We have studied women representation at leadership positions in detail. Along with the Human Resource Business Partner (HRBP) team, we are charting out plans to enable higher representation of women at leadership positions.

We have also set up squads under the agile way of working to onboard more women in our workforce. This year we have 40% female trainees in our Trade Apprentice batch, which is one of the best female hire percentage.

Today, as we are gradually moving towards a hybrid work environment model, we are looking to hire higher percentage of diverse workgroups and redesign our policies and processes to create a sense of belongingness and foster an inclusive culture. For us, it is a matter of great pride that we have onboarded 38 women who are undergoing a year-long training to be part of the Heavy Earth Moving Machinery (HEMM) operators’ cluster at our operations in West Bokaro and Noamundi under our flagship Women@Mines programme. We are choosing to challenge the prevalent gender stereotypes, each day, and set examples. Going forward we expect to onboard more women into our ecosystem, not just in offices but also in our factories. We are constantly exploring and expanding our diverse talent pool and setting up initiatives like Women@Mines & Women of Mettle, facilitating B-shift operations of women in our plants and by participating in diverse job fairs such as RISE by pride circle to tap the talent pool and to engage at the grass root level.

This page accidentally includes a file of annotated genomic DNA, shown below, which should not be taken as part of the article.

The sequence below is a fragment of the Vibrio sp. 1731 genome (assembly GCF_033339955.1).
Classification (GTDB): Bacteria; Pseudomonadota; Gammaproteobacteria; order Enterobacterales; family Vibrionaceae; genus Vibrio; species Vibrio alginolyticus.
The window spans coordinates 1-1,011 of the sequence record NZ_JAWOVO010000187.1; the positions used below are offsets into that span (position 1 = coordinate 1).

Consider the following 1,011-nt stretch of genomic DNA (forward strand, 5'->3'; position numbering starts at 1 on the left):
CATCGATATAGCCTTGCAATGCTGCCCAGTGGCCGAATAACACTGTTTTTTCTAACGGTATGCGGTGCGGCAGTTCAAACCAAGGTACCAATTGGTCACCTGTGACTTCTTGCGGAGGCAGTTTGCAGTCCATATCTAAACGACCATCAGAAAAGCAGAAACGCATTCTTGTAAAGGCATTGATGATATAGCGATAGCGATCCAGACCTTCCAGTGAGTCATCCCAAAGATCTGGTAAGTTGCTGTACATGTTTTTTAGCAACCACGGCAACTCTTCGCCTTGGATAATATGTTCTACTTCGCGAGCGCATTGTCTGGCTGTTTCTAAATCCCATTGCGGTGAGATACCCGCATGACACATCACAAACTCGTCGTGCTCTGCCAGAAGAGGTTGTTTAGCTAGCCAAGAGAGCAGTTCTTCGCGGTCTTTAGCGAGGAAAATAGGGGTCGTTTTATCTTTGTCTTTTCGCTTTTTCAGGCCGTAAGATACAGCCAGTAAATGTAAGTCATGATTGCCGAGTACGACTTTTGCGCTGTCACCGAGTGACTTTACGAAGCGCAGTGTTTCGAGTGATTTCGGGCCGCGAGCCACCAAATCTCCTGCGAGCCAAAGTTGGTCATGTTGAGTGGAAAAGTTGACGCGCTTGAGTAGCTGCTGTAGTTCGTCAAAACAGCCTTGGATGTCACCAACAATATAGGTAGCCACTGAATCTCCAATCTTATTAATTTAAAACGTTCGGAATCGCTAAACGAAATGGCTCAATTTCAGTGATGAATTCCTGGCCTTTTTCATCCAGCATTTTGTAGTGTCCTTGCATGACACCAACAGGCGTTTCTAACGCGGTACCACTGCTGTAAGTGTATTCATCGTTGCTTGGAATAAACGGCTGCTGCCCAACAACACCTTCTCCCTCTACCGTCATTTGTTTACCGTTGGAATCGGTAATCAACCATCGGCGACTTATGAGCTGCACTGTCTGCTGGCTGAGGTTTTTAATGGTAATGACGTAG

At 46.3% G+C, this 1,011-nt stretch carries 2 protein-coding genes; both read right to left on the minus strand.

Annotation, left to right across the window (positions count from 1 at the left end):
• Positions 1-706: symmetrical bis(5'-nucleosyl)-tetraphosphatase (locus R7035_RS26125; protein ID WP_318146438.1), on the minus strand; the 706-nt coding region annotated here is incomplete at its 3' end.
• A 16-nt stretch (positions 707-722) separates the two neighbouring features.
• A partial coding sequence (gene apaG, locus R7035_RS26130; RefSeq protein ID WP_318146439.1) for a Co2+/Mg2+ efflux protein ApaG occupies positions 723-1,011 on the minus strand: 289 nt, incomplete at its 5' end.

Government approval for enabling 3 shift operation in all our locations will further foster our journey of onboarding more women in operations at Tata Steel and we are actively working towards having the necessary approvals in place.